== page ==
The fighting in Gaza has forced farmers and herders to abandon their lands and has paralysed fishing activities, bringing local food production to a halt and severely affecting livelihoods, the United Nation’s FAO warned last week.
Recovery in the agriculture sector, once hostilities cease, will require significant external assistance over the long term. And this is where we see opportunities for alternative agriculture systems for smallholder farmers and families. Aquaponics and hydroponics can be done on rooftops, and it is especially meaningful in areas where water is severely limited.
The FAO estimates that the recent fighting has resulted in substantial direct damage to Gaza’s 17,000 hectares of croplands as well as much of its agricultural infrastructure, including greenhouses, irrigation systems, animal farms, fodder stocks and fishing boats.
According to the latest update Gaza has lost half of its population of poultry birds (broilers and layers) either due to direct hits on their shelters or lack of water, feed or care resulting from access restrictions.
Around 64,000 head of small ruminants are in need of animal feed and water in order to avoid further animal deaths and the additional erosion of herders’ productive assets.
Meanwhile losses by Gaza’s fishing sector so far are estimated at 234.6 tonnes over the period 9 July – 10 August –equivalent to 9.3 percent of local fishers’ yearly catch.
“Up to now, ongoing military operations have prevented detailed assessments of damages to agriculture from being completed,” said Ciro Fiorillo, head of FAO’s office in the West Bank and Gaza Strip.
The Gaza Strip imports most of what it eats — however locally produced food represents an important source of nutritious and affordable food, and some 28,600 people in Gaza rely on farming (19,000 people), livestock raising (6,000) and fishing (3,600) for their livelihoods.
“Under the most recent ceasefire many farmers and herders are now able to access their lands, however resumption of food production faces serious obstacles given the damages sustained and shortages of water, electricity, inputs and financial resources, as well as ongoing uncertainty regarding the possible resumption of military activities”, said Fiorillo.
Volatile food prices
While they have never lacked variety, in part from active smuggling tunnels to Egypt, food prices in Gaza have fluctuated considerably compared with before hostilities began, registering significant increases for certain products such as eggs and many vegetables.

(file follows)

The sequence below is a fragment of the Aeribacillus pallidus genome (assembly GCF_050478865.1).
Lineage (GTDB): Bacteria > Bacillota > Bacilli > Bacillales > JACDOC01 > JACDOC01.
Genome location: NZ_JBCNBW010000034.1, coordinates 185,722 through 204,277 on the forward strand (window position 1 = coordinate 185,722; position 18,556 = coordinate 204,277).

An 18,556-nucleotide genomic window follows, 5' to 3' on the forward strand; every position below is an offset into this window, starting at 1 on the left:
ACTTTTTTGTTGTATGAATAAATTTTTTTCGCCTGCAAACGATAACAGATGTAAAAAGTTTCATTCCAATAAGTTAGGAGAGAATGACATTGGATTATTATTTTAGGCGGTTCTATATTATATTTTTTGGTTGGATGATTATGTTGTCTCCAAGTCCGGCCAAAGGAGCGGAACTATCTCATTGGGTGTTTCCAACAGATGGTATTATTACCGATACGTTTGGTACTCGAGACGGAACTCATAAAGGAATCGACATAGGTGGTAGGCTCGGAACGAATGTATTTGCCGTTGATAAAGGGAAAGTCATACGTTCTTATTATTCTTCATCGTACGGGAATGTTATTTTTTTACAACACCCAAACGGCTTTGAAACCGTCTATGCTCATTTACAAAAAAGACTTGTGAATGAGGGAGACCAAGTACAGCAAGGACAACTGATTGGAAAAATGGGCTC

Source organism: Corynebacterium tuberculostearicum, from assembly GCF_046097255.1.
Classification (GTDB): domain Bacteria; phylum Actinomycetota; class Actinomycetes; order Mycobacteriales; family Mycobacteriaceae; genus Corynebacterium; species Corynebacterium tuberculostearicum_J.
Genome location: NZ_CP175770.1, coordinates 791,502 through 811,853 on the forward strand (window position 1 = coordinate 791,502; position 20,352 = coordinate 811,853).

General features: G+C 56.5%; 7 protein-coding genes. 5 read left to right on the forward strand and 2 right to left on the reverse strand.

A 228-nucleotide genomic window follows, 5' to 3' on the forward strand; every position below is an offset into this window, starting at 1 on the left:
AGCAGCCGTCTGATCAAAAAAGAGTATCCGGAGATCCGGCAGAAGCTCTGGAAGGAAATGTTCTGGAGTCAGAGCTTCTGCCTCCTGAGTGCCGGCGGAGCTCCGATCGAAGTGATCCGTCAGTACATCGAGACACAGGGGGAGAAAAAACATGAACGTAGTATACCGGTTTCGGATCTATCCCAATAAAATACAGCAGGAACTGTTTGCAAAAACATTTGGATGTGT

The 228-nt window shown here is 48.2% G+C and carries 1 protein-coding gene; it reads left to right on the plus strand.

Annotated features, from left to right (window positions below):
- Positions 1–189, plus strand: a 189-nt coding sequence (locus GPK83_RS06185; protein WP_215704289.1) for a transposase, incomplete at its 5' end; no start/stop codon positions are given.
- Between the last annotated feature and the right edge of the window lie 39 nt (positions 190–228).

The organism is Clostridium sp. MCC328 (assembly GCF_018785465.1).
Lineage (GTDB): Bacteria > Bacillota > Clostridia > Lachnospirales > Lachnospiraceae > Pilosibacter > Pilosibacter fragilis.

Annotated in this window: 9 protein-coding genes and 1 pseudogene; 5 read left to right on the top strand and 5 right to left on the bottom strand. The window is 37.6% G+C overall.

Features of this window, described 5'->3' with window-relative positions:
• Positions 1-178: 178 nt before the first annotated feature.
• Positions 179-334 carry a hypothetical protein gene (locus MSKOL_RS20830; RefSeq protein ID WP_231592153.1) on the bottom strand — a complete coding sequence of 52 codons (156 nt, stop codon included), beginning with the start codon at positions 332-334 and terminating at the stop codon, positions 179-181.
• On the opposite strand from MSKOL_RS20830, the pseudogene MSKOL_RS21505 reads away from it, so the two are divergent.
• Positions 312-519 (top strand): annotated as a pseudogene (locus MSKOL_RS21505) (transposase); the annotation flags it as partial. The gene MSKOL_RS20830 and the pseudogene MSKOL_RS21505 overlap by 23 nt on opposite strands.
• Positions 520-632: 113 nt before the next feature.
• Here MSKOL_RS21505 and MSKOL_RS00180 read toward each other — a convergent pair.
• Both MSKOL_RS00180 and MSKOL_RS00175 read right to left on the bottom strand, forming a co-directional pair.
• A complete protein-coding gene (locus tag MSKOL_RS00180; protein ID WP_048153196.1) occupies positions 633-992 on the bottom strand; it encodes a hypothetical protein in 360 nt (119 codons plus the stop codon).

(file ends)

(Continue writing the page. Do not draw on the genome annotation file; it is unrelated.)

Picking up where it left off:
Upward spikes have ranged from a 40 percent increase in the price of eggs to a 42 percent increase for potatoes to a 179 percent spike in the price of tomatoes. Tomatoes, even fish can be grown with ease on rooftops and small plots of land using aquaponics and hydroponics.
With local food production halted and food imports curtailed, virtually the entire population of Gaza (about 1.8 million people) is currently reliant on food aid. But it doesn’t have to be so. Companies like flux are developing tools to make it super easy for people to grow their own food and plants on water, without soil.
Emergency fodder for animals
As soon as a permanent ceasefire is established FAO, with support from Canada, will distribute fodder to feed 55 000 small ruminants throughout Gaza for 45 days. The Organization is also positioned to distribute 4 000, 1-cubic metre water tanks to help herders water their animals.
“We have a programme that supports the resilience of agriculture-based livelihoods of Gaza fishermen, herders and farmers,” said Abdessalam Ould Ahmed, FAO Regional Representative for the Near East and North Africa. “We need to get this back on track as soon as hostilities cease, to promote not just survival of Gaza’s people but their self-reliant development.”
Again we emphasize the need for Gazans to take the future into their own hands and start rooftop and backyard farming. This approach can ease the current crisis and help people be self-reliant no matter the political circumstance.
Above image via flux